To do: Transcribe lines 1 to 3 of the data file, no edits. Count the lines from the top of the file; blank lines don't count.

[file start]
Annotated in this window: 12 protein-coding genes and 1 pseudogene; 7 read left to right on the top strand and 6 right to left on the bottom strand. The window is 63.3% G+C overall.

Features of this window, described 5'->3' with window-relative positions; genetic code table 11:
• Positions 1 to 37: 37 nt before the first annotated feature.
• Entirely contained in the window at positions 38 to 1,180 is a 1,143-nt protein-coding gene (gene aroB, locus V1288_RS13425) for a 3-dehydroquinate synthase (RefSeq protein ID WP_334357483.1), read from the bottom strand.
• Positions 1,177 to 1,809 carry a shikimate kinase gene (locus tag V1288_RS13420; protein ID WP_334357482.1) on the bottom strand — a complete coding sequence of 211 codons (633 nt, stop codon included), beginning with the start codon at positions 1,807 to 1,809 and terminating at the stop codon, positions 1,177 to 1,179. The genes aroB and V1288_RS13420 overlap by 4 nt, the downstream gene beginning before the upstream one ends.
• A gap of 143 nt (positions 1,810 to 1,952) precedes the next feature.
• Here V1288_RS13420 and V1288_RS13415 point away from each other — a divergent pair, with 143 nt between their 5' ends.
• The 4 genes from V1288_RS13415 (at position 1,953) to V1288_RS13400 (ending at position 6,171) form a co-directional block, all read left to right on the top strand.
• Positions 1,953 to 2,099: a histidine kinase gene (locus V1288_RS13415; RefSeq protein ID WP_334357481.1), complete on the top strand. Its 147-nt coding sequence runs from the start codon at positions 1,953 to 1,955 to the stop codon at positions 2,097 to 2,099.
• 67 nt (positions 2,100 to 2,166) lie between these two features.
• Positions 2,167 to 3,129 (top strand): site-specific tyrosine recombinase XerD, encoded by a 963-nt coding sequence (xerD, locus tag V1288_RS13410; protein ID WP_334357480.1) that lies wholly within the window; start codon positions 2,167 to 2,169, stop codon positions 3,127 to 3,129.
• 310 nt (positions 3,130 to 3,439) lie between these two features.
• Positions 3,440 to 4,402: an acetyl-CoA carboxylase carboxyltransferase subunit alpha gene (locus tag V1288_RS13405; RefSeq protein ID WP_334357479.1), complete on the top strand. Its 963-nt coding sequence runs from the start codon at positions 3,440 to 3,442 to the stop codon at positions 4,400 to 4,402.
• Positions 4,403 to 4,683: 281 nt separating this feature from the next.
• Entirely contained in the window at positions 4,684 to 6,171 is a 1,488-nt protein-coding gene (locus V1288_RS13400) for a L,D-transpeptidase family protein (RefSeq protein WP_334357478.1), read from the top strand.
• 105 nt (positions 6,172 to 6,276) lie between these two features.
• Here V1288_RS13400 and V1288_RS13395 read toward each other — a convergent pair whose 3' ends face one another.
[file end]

Annotated in this window: 12 protein-coding genes and 1 pseudogene; 7 read left to right on the top strand and 6 right to left on the bottom strand. The window is 63.3% G+C overall.

Features of this window, described 5'->3' with window-relative positions; genetic code table 11:
• Positions 1 to 37: 37 nt before the first annotated feature.